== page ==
In an ideal world, divorced or single parents should agree that all decision-making will be done with the best interests of their children in mind (and put aside their personal diffences)
These are some of the issues that divorced parents should address concerning their children
Best interest principle paramount
• The parents agree that all decision-making will be done with the best interests of the child in mind.
• The child has the right to be free of bad comments and behavior by one parent about the other.
• The parents shall not badmouth, criticize, roll their eyes, be sarcastic and otherwise be disrespectful of the other parent in the presence of the child and the parents shall not let others do this.
• Either parent may use reasonable discipline techniques, but neither parent shall use physical discipline.
Communication between parents
• The parents agree to communicate and make joint decisions regarding their child’s major medical, educational, legal and religious decisions that shall be in her best interests.
• The parents shall communicate and coordinate with each other to provide for their child’s physical care on a day-to-day basis.
• Each parent shall make decisions regarding day-to-day care of the child while the child is residing with that parent.
• Either parent may make emergency decisions affecting the health and safety of the child and will advise the other parent of the decision as soon as possible.
• All communications regarding the child shall be between the parents only and the parents shall not use the child or anyone else to convey information, ask questions or set up contact changes.
• Who must have primary residence?
• When should the child spend time and communicate with the off duty parent?
• What restrictions should be placed on the parent with primary residence moving from the area?
• If they are separated by distance, whose responsibility is it to pay for the child to travel?
Holidays and other contact
• The parents shall agree on time to be spent with the child during the week, on weekends, on Father’s Day, Mother’s Day, Birthdays, Public Holidays and during School Holidays.
• Each parent shall make a good faith effort to give information to the other parent about events and activities in their child’s lives like school programs, concerts, award ceremonies, plays, sports events and other things the child is participating in. Sometimes this information may be at the last minute but this happens with children and each parent shall make an effort to let the other parent know so that they can attend or talk about it with the child.
• Both parents may participate in school conferences, events and activities and may consult with teachers and other school personnel. Each parent may contact the school to receive grades, attendance, calendars, schedules, mailings and notices.
• Both parents shall have full access to school, day care, medical and other records of the child.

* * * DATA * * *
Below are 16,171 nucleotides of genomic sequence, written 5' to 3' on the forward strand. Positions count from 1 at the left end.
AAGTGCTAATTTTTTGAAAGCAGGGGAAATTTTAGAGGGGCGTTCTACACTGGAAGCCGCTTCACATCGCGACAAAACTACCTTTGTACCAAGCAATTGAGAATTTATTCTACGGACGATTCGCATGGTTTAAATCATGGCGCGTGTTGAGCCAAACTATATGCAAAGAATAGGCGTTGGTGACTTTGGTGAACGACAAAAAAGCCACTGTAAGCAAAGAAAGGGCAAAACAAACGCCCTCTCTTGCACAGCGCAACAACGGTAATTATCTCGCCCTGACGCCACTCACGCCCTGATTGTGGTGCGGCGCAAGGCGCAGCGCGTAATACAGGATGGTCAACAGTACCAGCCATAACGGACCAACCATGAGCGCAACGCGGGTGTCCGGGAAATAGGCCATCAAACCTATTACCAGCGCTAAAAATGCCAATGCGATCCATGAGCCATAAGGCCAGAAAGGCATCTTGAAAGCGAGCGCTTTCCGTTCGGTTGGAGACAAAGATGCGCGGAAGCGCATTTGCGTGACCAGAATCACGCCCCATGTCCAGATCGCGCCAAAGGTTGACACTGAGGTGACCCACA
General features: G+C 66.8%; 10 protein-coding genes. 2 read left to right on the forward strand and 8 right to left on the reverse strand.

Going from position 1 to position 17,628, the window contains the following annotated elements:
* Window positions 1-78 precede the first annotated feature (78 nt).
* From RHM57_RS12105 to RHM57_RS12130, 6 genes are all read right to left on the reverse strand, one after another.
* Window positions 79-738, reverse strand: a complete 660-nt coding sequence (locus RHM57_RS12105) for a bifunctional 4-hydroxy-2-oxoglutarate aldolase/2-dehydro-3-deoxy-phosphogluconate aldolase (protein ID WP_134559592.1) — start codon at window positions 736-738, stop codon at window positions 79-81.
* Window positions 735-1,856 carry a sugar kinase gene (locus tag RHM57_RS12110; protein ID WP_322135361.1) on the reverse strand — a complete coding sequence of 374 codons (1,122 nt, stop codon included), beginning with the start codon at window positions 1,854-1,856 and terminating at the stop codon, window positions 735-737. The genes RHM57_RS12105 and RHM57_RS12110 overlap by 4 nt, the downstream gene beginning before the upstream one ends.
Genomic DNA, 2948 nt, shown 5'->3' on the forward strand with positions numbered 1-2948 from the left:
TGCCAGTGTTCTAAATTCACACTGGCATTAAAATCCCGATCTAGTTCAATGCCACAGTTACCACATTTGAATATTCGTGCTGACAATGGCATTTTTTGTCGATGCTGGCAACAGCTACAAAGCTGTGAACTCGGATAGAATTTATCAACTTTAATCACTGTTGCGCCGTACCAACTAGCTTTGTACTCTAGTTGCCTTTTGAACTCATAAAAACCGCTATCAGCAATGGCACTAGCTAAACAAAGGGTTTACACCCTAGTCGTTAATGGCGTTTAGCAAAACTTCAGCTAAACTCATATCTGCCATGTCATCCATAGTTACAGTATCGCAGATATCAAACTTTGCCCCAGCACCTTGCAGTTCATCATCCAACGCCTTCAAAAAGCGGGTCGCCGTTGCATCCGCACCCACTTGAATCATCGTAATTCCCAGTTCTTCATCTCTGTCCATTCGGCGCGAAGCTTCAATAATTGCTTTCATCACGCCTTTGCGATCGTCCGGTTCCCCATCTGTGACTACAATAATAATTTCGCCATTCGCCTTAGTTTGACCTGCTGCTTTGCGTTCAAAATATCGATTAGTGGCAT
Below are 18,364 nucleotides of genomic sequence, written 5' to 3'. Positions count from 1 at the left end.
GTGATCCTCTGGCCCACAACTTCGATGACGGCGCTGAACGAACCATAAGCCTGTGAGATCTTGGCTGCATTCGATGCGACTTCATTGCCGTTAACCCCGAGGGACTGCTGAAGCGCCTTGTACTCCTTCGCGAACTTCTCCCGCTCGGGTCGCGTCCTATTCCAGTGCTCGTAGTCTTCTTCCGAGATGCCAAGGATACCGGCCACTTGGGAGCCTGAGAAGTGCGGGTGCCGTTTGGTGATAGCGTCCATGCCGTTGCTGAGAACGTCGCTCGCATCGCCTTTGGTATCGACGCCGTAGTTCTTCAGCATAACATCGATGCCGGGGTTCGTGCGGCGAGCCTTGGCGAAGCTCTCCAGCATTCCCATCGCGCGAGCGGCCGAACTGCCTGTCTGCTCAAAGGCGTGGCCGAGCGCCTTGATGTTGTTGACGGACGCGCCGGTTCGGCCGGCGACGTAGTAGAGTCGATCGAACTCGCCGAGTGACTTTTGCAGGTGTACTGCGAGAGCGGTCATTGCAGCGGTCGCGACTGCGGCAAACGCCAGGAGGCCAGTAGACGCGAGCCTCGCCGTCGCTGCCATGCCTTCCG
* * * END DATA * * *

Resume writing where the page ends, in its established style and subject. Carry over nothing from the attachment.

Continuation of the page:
• Both parents shall have equal and independent authority to confer with the child’s school, day care and other programs with regard to the child’s educational, emotional and social progress.
• Are there particular sports or activities that are important to the child? Should they be limited?
• How will the parties communicate with each other about the child’s activities?
• Who will pay for each sport and activity?
• What kind of spiritual involvement do the parties want the child to have? What level of attendance in church, synagogue, or mosque is important?
• If one disagrees with the other about spiritual matters for the child, how will this be resolved to avoid conflict?
Medical and dental care
• What health insurance arrangements should be in place for the child?
• How will the parties pay for health expenses not covered by insurance?
• How will they select medical and dental providers?
• Does each parent have the right to medical reports, advance notice of appointments and notification of emergency care?
• How will they handle disagreements?
• How will the parents share the costs of supporting the child?
• What general savings (education fund, etc) should be set aside for the child?
• Who is responsible to contribute to them and who should manage the funds?
• Whenever possible the parents shall discuss the issues and attempt to reach an agreement based on what is best for their child at that particular time.
• If the parents are unable to reach an agreement on an important issue about their child after they have discussed it with each other, either parent may initiate dispute resolution by arranging for the parents to meet with a counselor or trained mediator to discuss and try and reach agreement.
Contact with grandparents and extended family
• Each parent shall provide the child with visitation with the grandparents and extended family on their own side of the family as they decide is in the child’s best interest during their contact time.
• The parents shall cooperate to help the child attend special events with grandparents and extended family by making reasonable requests of each other, considering the school situation and the child’s best interest and needs.